### Channel Your Inner Gopher

Channeling your Inner Gopher - (Literally) Reflecting upon Channels Many gophers are likely familiar with the communication paradigm, channels. An elegant solution to communicate (uni or bidirectionally) typed information among go-routines. In it’s simplest form, we declare as type-valued channel variable, make it, and then send and receive data through it. Easy enough! package main import ( "fmt" ) func main() { var simpleChan chan int = make(chan int) go func(c chan int) { // send important data to the channel c <- 42 close(c) }(simpleChan) // receive data num := <-simpleChan fmt. Continue reading### Once Upon a Reflection: Looking Deeper into Golang reflection

I often reflect upon my code… One of the coolest features of the Golang programming language is the reflect package. As the package documentation states at the onset of the package: Package reflect implements run-time reflection, allowing a program to manipulate objects with arbitrary types. The typical use is to take a value with static type interface{} and extract its dynamic type information by calling TypeOf, which returns a Type. Continue reading### Go Get Interfaced: Enums in Golang

Golang, Interfaces, and Enums So here’s a nice golang idiom that I ran across years ago that I found generally useful. Golang, unlike languages like c doesn’t natively support enumerations. Instead, constants typically are used when creating a list of enumerations. But, go is a strongly-typed language, so we can do better than simply using constants - we can type our enumeration with the use of a type declaration. type DogState uint By defining a type for our enumeration, we can consistently pass and return typed-values among our functions operating on our enumeration. Continue reading### Gogo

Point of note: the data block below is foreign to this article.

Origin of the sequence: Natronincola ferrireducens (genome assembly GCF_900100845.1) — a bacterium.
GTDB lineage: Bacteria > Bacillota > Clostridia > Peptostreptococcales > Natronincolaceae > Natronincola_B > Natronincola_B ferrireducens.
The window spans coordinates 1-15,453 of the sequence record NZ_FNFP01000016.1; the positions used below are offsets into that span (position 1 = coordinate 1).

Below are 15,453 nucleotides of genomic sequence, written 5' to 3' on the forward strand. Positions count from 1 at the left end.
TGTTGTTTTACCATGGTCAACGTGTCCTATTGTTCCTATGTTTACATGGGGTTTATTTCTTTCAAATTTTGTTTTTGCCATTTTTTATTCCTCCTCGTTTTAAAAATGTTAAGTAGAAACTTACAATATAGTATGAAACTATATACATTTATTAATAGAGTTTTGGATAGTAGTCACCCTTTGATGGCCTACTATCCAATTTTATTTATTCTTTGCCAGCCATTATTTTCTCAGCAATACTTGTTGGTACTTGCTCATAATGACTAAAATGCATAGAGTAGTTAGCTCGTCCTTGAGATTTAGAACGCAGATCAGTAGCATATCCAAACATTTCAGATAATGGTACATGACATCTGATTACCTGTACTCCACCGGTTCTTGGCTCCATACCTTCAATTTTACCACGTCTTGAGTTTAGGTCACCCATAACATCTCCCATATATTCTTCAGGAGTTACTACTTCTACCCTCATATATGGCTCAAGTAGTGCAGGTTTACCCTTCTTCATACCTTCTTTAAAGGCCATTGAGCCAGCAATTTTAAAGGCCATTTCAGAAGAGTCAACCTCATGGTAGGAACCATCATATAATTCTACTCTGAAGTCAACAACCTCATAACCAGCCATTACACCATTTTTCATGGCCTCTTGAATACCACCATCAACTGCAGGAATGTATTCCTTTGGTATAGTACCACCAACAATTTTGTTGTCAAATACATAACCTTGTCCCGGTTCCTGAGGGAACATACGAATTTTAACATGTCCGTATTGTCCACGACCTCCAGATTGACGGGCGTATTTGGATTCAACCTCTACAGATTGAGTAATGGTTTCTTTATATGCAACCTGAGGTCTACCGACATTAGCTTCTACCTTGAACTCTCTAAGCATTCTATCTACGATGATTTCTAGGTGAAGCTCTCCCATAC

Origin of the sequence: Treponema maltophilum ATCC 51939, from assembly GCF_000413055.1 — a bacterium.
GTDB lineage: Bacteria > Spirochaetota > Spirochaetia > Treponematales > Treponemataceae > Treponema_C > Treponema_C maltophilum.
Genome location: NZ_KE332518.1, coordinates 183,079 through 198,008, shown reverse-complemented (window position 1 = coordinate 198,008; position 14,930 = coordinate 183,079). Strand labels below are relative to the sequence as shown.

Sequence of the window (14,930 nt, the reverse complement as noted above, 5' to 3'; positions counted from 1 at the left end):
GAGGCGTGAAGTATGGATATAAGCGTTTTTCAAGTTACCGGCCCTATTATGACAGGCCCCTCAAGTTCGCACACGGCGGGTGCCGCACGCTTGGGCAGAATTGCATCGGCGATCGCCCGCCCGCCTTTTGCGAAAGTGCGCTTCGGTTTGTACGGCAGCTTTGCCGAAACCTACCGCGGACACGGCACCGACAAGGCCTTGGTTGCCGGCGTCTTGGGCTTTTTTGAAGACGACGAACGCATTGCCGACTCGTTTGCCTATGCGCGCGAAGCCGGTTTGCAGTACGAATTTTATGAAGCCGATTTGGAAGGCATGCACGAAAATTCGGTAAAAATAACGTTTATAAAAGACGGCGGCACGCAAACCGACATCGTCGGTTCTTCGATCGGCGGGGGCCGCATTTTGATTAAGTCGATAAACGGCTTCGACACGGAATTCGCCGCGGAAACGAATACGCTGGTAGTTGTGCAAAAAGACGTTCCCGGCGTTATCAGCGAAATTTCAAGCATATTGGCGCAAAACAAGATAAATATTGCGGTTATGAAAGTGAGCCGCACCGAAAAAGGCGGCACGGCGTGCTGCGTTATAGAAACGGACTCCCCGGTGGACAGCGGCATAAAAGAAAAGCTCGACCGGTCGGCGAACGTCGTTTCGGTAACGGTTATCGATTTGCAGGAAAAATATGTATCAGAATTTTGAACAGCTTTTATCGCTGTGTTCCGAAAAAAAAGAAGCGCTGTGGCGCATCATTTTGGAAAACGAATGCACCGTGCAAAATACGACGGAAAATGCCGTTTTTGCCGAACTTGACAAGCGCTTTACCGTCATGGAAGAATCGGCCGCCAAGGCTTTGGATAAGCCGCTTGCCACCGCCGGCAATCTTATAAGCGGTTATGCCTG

Here we gogo! Years ago, I wrote an interesting article that I thought might be worth re-posting (and revising) here on my blog. For a while I got into programming in golang and in the early going (pun-alert!), there were a lot of idioms that were not well understood by a noob. One of those paradigms was channels, go-routines, and signals used simultaneously. Taken separately, they are more easily understood. But when taken together, there can be some confusion. Continue reading### Recursion Revisited

### Recursion, from more than one point-of-view.

A common programming idiom in computer science is solving a problem by self-reference, also known as recursion. In this post, we look at two different implementations of the same problem.

#### Solve a recursive problem in two different programming language paradigms

Let’s look at the solution to a simple problem, compute $f(x)=e^{x}$.

We will illustrate two separate solutions - one in a procedural language (python), and the other in a functional language (elixir).

Let’s start off with the functional language. Were does recursion come into play?

We define the function $f(x)=e^x$ as the infinite sum, $\text{ }f(x) = \sum_{n=0}^\infty{\frac{x^n}{n!}}$

In our solution below, we define two separate recursive functions, `exp/2`

and `fac/1`

. What’s interesting to note here is how each of these functions has two separate definitions. This is an aspect of programming in elixir that elegantly uses pattern-matching to return different results depending upon the input. Our two functions nicely dovetail into the base-case and recursive case of a recursive algorithm.

For example, looking at `exp/2`

, the first function definition returns 1 for any value of x (as indicated by the `_`

preceding the variable) and returns 1. This is the mathematical equivalent of $x^0=1\text{ for any }x$.

The second definition of `exp/2`

is the recursive case. for any value of $n\gt0$. Moreover, we define `exp(x, n)`

as $\frac{e^x}{n!}$ + `exp(x, n-1)`

.

Similarly for the definition of `fac/1`

we see two definitions; one for $n=0$ and another for all values of $n\gt0$.